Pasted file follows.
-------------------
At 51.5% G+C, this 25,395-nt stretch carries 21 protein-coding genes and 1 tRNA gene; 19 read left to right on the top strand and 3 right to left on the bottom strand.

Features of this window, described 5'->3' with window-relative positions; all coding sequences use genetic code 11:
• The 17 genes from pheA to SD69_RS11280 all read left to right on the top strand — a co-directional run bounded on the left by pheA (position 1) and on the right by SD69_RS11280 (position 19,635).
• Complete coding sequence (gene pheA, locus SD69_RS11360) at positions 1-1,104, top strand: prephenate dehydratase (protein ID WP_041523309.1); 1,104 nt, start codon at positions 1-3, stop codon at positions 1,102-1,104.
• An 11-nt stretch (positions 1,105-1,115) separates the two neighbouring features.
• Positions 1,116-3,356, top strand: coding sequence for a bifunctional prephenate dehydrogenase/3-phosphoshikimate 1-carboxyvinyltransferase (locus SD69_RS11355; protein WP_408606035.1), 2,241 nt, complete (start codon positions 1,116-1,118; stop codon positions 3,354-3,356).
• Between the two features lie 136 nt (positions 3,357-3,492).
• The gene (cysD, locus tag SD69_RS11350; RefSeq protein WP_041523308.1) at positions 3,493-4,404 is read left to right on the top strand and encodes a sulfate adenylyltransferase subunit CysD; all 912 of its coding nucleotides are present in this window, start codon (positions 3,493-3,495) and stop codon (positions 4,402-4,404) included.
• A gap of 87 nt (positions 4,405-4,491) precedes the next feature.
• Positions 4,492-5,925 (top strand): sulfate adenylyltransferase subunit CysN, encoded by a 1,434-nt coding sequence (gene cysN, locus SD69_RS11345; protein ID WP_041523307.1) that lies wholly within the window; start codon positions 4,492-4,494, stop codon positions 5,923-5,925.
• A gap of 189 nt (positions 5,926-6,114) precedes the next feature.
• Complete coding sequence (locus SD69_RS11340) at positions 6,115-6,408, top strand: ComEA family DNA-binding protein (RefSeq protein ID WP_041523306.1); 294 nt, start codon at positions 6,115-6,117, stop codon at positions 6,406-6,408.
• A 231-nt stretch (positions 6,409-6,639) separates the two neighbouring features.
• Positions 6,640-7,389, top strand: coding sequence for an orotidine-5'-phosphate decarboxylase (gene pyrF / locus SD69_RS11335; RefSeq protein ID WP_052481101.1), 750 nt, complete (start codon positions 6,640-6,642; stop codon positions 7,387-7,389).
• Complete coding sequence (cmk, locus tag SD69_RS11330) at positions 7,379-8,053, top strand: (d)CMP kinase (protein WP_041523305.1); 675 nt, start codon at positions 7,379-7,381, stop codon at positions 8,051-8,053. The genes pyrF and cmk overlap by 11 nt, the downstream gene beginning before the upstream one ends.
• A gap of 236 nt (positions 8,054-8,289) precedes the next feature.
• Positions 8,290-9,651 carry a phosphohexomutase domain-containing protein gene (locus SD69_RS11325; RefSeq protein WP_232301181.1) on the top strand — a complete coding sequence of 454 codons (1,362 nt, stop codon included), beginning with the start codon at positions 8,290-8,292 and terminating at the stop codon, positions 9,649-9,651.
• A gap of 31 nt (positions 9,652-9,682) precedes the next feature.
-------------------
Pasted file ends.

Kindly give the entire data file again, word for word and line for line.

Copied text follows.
At 51.5% G+C, this 25,395-nt stretch carries 21 protein-coding genes and 1 tRNA gene; 19 read left to right on the top strand and 3 right to left on the bottom strand.

Features of this window, described 5'->3' with window-relative positions; all coding sequences use genetic code 11:
• The 17 genes from pheA to SD69_RS11280 all read left to right on the top strand — a co-directional run bounded on the left by pheA (position 1) and on the right by SD69_RS11280 (position 19,635).
• Complete coding sequence (gene pheA, locus SD69_RS11360) at positions 1-1,104, top strand: prephenate dehydratase (protein ID WP_041523309.1); 1,104 nt, start codon at positions 1-3, stop codon at positions 1,102-1,104.
• An 11-nt stretch (positions 1,105-1,115) separates the two neighbouring features.
• Positions 1,116-3,356, top strand: coding sequence for a bifunctional prephenate dehydrogenase/3-phosphoshikimate 1-carboxyvinyltransferase (locus SD69_RS11355; protein WP_408606035.1), 2,241 nt, complete (start codon positions 1,116-1,118; stop codon positions 3,354-3,356).
• Between the two features lie 136 nt (positions 3,357-3,492).
• The gene (cysD, locus tag SD69_RS11350; RefSeq protein WP_041523308.1) at positions 3,493-4,404 is read left to right on the top strand and encodes a sulfate adenylyltransferase subunit CysD; all 912 of its coding nucleotides are present in this window, start codon (positions 3,493-3,495) and stop codon (positions 4,402-4,404) included.
• A gap of 87 nt (positions 4,405-4,491) precedes the next feature.
• Positions 4,492-5,925 (top strand): sulfate adenylyltransferase subunit CysN, encoded by a 1,434-nt coding sequence (gene cysN, locus SD69_RS11345; protein ID WP_041523307.1) that lies wholly within the window; start codon positions 4,492-4,494, stop codon positions 5,923-5,925.
• A gap of 189 nt (positions 5,926-6,114) precedes the next feature.
• Complete coding sequence (locus SD69_RS11340) at positions 6,115-6,408, top strand: ComEA family DNA-binding protein (RefSeq protein ID WP_041523306.1); 294 nt, start codon at positions 6,115-6,117, stop codon at positions 6,406-6,408.
• A 231-nt stretch (positions 6,409-6,639) separates the two neighbouring features.
• Positions 6,640-7,389, top strand: coding sequence for an orotidine-5'-phosphate decarboxylase (gene pyrF / locus SD69_RS11335; RefSeq protein ID WP_052481101.1), 750 nt, complete (start codon positions 6,640-6,642; stop codon positions 7,387-7,389).
• Complete coding sequence (cmk, locus tag SD69_RS11330) at positions 7,379-8,053, top strand: (d)CMP kinase (protein WP_041523305.1); 675 nt, start codon at positions 7,379-7,381, stop codon at positions 8,051-8,053. The genes pyrF and cmk overlap by 11 nt, the downstream gene beginning before the upstream one ends.
• A gap of 236 nt (positions 8,054-8,289) precedes the next feature.
• Positions 8,290-9,651 carry a phosphohexomutase domain-containing protein gene (locus SD69_RS11325; RefSeq protein WP_232301181.1) on the top strand — a complete coding sequence of 454 codons (1,362 nt, stop codon included), beginning with the start codon at positions 8,290-8,292 and terminating at the stop codon, positions 9,649-9,651.
• A gap of 31 nt (positions 9,652-9,682) precedes the next feature.